The stickers, picturing a red gun with a line through it, were put up Monday. Metal signs have been ordered and will be posted at all the school system’s athletic fields before any athletic events take place in the system, Superintendent Claire Dryden said. The ban applies to openly carried weapons and concealed weapons, she added.
The signs were a $7,000 expense, but became necessary after a new state law went into effect this month declaring, among other things, that openly carrying a gun is not disorderly conduct, she said.
According to the state law the only places carrying a gun is prohibited are law enforcement offices, prisons, jails or detention facilities, facilities caring for mental, emotional or psychiatric patients, a courthouse or courthouse annex, a building containing a district attorney’s office or in which a city council or county commission is meeting.
People are not allowed to openly carry a gun into school or professional athletic events but can carry a concealed weapon if they have a permit, the law states.
However, according to the law, property owners do have the option of placing signs alerting gun owners to the fact that they do not allow guns on their property. That means places like schools, municipalities, counties or private businesses can ban guns from their property through policy, said Heflin Police Chief A.J. Benefield.
That has left the city of Heflin wrestling with the question of whether it wants to create an ordinance banning guns from city property.
At the City Council meeting on Tuesday, Tammy Perry, director of the Parks and Recreation Department, said she would like to ban all guns from the city’s recreation property, both those openly carried and concealed weapons.
Benefield said he was unsure if that was possible.
The City Council created a committee including the city attorney Patrick Casey to decide how to handle any new ordinance or policy or even if the city wants to have its own policy, Benefield said.
“There won’t be an ordinance in place that will supercede any state law,” Benefield said.
Cleburne County Administrator Steve Swafford said the County Commission hasn’t discussed the issue. The Mountain Center, which is jointly owned by Jacksonville State University, has stickers displayed on the front door banning firearms from the property because JSU made that a policy for all its properties, Swafford said.
No other county properties have the stickers, he added.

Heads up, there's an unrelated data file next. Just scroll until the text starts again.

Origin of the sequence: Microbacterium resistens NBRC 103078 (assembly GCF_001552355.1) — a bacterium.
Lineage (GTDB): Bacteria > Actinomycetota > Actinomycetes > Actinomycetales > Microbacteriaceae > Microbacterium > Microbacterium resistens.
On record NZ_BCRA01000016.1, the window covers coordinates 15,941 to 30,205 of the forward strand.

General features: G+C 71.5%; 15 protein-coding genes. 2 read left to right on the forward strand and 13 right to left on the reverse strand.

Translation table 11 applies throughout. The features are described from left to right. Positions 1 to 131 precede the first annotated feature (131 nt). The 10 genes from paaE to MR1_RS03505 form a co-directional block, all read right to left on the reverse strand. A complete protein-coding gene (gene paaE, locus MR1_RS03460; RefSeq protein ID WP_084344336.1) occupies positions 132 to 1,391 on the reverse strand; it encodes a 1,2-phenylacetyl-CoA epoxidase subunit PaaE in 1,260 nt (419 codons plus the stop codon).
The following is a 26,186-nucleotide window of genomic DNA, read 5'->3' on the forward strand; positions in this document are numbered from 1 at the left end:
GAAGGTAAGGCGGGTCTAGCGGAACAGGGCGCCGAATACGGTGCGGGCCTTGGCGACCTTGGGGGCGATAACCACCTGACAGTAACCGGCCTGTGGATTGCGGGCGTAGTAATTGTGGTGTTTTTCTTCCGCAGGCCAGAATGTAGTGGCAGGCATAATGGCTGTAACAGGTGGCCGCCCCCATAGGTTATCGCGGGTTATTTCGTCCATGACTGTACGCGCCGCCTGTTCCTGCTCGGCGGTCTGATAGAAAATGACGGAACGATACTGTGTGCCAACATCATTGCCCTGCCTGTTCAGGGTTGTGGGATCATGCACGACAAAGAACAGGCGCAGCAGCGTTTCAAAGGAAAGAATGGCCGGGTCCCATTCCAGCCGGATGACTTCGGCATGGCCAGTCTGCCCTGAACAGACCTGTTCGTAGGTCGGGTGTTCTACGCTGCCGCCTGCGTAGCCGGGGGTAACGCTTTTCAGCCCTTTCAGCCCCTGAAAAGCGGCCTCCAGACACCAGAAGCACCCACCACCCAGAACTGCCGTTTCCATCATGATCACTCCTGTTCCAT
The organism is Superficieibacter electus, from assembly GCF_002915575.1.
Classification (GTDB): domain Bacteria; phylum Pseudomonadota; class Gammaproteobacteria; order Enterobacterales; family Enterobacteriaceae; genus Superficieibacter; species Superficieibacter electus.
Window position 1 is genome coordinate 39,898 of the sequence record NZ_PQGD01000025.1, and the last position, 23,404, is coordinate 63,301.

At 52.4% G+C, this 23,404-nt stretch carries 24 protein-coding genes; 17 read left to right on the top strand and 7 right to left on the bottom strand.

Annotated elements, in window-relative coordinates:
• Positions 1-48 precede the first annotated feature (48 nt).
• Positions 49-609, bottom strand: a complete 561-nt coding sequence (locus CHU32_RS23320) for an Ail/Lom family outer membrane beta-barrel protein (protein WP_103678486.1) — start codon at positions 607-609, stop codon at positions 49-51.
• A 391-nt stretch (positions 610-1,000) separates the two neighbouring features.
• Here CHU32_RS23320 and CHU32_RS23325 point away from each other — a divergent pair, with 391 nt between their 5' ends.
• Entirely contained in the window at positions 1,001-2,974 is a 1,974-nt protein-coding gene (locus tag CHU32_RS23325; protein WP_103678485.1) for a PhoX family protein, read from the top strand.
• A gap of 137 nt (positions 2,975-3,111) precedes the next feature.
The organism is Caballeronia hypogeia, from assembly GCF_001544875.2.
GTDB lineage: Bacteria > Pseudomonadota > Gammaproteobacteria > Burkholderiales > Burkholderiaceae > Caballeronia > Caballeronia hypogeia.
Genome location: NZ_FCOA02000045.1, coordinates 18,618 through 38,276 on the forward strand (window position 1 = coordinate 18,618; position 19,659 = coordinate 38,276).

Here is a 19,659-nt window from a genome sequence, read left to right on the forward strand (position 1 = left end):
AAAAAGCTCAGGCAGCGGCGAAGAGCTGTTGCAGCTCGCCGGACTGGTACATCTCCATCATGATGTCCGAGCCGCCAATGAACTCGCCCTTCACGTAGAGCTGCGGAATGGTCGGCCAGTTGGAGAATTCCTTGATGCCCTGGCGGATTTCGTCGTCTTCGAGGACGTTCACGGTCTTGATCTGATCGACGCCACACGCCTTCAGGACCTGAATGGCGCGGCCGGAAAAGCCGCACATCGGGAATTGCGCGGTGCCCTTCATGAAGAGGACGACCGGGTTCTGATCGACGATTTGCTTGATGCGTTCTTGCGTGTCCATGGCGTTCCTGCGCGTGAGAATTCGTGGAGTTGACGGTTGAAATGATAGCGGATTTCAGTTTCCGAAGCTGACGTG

Under the old state law, openly carrying a firearm provided police enough probable cause to question a person about their motives. Now, officers don’t have that probable cause, unless a notice banning guns from the property is posted on the door of a facility, Benefield said.
“Then they are in violation of the law and they’ll be asked to leave,” Benefield said. “If they refuse to leave, then they’ll be arrested for criminal trespassing.”
Even then, it is up to the owner or person in authority over the property to ask the gun owner to leave. The police enforce state and local laws, not business or property owner’s policies, Benefield said.
The new state law also changes some of the approval process for concealed weapon permits, said Sheriff Joe Jacks. It adds a 30-day deadline to the approval process, Jacks said. That’s not a problem, Jacks said. The background check usually only takes a few minutes, he said.
The new law also creates an appeal process for someone who has been denied a gun permit by the sheriff of their county, Jacks said.
According to state law, a sheriff can deny a permit if he suspects it might be used unlawfully or put someone in danger. A person denied a permit can appeal to the district judge for a hearing. The judge can uphold the denial or reverse it, Jacks said. That’s a change he welcomes, Jacks said.
“It puts it into two people’s hands,” Jacks said.
It ensures the standards a sheriff used to deny a license were reasonable, he added.
Usually, the Cleburne County Sheriff’s Office sells 100 to 120 gun permits in a month, Jacks said.
But since the new law passed, applications for concealed pistol permits have increased about 10 percent, Jacks said. That’s not particularly surprising to him.
Whenever a new law concerning guns is enacted “people get on edge,” Jacks said. People think the government is trying to take away their right to carry a gun and get a license, he said.
He doesn’t think there will be any problems in Cleburne County if more people start openly carrying their guns, he said.
“People are used to seeing guns here,” Jacks said. “So many people hunt.”
Dryden does think there may be some issues if more people start walking around with their guns openly displayed.
“It makes people nervous,” Dryden said.
She also thinks people might try to bring guns into athletic events or the schools not realizing that it’s still not allowed or forgetting they have it strapped to their waist.
“I don’t think anyone would do it purposely,” Dryden said.
None of the policies banning the openly carrying of weapons apply to law enforcement, said Assistant District Attorney Eric Snyder.
Staff writer Laura Camper 256-463-2872. On Twitter @LCamper_Star.